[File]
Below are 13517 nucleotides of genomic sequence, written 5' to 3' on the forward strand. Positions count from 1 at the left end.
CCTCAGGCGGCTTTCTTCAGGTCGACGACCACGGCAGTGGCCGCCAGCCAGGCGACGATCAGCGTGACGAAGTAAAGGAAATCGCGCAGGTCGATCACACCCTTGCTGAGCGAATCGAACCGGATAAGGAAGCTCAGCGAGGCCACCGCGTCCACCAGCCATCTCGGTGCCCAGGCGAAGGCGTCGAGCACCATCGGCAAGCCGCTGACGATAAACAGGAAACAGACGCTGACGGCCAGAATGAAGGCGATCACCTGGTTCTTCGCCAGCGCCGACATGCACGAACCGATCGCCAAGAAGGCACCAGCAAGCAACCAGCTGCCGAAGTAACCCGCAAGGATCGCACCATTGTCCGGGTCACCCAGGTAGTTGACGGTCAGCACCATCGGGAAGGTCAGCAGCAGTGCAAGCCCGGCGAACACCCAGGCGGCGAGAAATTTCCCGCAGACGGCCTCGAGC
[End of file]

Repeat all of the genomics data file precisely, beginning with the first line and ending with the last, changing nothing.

Below are 13517 nucleotides of genomic sequence, written 5' to 3' on the forward strand. Positions count from 1 at the left end.
CCTCAGGCGGCTTTCTTCAGGTCGACGACCACGGCAGTGGCCGCCAGCCAGGCGACGATCAGCGTGACGAAGTAAAGGAAATCGCGCAGGTCGATCACACCCTTGCTGAGCGAATCGAACCGGATAAGGAAGCTCAGCGAGGCCACCGCGTCCACCAGCCATCTCGGTGCCCAGGCGAAGGCGTCGAGCACCATCGGCAAGCCGCTGACGATAAACAGGAAACAGACGCTGACGGCCAGAATGAAGGCGATCACCTGGTTCTTCGCCAGCGCCGACATGCACGAACCGATCGCCAAGAAGGCACCAGCAAGCAACCAGCTGCCGAAGTAACCCGCAAGGATCGCACCATTGTCCGGGTCACCCAGGTAGTTGACGGTCAGCACCATCGGGAAGGTCAGCAGCAGTGCAAGCCCGGCGAACACCCAGGCGGCGAGAAATTTCCCGCAGACGGCCTCGAGC